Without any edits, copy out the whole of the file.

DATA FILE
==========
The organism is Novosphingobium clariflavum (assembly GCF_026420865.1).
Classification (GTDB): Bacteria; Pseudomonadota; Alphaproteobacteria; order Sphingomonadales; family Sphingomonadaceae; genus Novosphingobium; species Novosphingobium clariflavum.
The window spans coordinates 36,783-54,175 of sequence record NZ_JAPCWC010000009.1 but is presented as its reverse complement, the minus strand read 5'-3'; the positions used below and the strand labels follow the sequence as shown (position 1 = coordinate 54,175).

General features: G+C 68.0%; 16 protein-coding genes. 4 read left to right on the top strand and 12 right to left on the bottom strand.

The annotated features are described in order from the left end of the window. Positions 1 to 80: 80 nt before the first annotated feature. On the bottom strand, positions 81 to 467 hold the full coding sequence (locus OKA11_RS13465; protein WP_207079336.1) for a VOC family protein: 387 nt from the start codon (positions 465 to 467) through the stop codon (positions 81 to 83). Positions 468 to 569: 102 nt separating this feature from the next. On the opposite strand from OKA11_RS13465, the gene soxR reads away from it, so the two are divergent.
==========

The organism is Novosphingobium clariflavum (assembly GCF_026420865.1).
Classification (GTDB): Bacteria; Pseudomonadota; Alphaproteobacteria; order Sphingomonadales; family Sphingomonadaceae; genus Novosphingobium; species Novosphingobium clariflavum.
The window spans coordinates 36,783-54,175 of sequence record NZ_JAPCWC010000009.1 but is presented as its reverse complement, the minus strand read 5'-3'; the positions used below and the strand labels follow the sequence as shown (position 1 = coordinate 54,175).

General features: G+C 68.0%; 16 protein-coding genes. 4 read left to right on the top strand and 12 right to left on the bottom strand.

The annotated features are described in order from the left end of the window. Positions 1 to 80: 80 nt before the first annotated feature. On the bottom strand, positions 81 to 467 hold the full coding sequence (locus OKA11_RS13465; protein WP_207079336.1) for a VOC family protein: 387 nt from the start codon (positions 465 to 467) through the stop codon (positions 81 to 83). Positions 468 to 569: 102 nt separating this feature from the next. On the opposite strand from OKA11_RS13465, the gene soxR reads away from it, so the two are divergent.